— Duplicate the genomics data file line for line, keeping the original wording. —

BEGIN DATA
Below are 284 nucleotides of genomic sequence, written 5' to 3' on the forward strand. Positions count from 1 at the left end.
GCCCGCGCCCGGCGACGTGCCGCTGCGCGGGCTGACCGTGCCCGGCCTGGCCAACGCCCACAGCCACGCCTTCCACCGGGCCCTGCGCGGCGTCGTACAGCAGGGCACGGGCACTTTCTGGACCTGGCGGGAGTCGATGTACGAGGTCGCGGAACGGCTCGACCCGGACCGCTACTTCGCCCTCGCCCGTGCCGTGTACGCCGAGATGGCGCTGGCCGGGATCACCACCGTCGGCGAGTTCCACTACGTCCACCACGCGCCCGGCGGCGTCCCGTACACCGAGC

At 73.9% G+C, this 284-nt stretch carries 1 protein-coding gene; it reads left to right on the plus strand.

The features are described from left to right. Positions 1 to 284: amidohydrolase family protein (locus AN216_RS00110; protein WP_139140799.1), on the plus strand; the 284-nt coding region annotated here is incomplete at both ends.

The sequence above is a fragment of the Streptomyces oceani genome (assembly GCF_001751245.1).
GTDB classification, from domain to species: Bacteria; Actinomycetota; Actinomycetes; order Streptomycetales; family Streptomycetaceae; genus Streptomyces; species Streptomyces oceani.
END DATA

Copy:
Below are 284 nucleotides of genomic sequence, written 5' to 3' on the forward strand. Positions count from 1 at the left end.
GCCCGCGCCCGGCGACGTGCCGCTGCGCGGGCTGACCGTGCCCGGCCTGGCCAACGCCCACAGCCACGCCTTCCACCGGGCCCTGCGCGGCGTCGTACAGCAGGGCACGGGCACTTTCTGGACCTGGCGGGAGTCGATGTACGAGGTCGCGGAACGGCTCGACCCGGACCGCTACTTCGCCCTCGCCCGTGCCGTGTACGCCGAGATGGCGCTGGCCGGGATCACCACCGTCGGCGAGTTCCACTACGTCCACCACGCGCCCGGCGGCGTCCCGTACACCGAGC

At 73.9% G+C, this 284-nt stretch carries 1 protein-coding gene; it reads left to right on the plus strand.

The features are described from left to right. Positions 1 to 284: amidohydrolase family protein (locus AN216_RS00110; protein WP_139140799.1), on the plus strand; the 284-nt coding region annotated here is incomplete at both ends.

The sequence above is a fragment of the Streptomyces oceani genome (assembly GCF_001751245.1).
GTDB classification, from domain to species: Bacteria; Actinomycetota; Actinomycetes; order Streptomycetales; family Streptomycetaceae; genus Streptomyces; species Streptomyces oceani.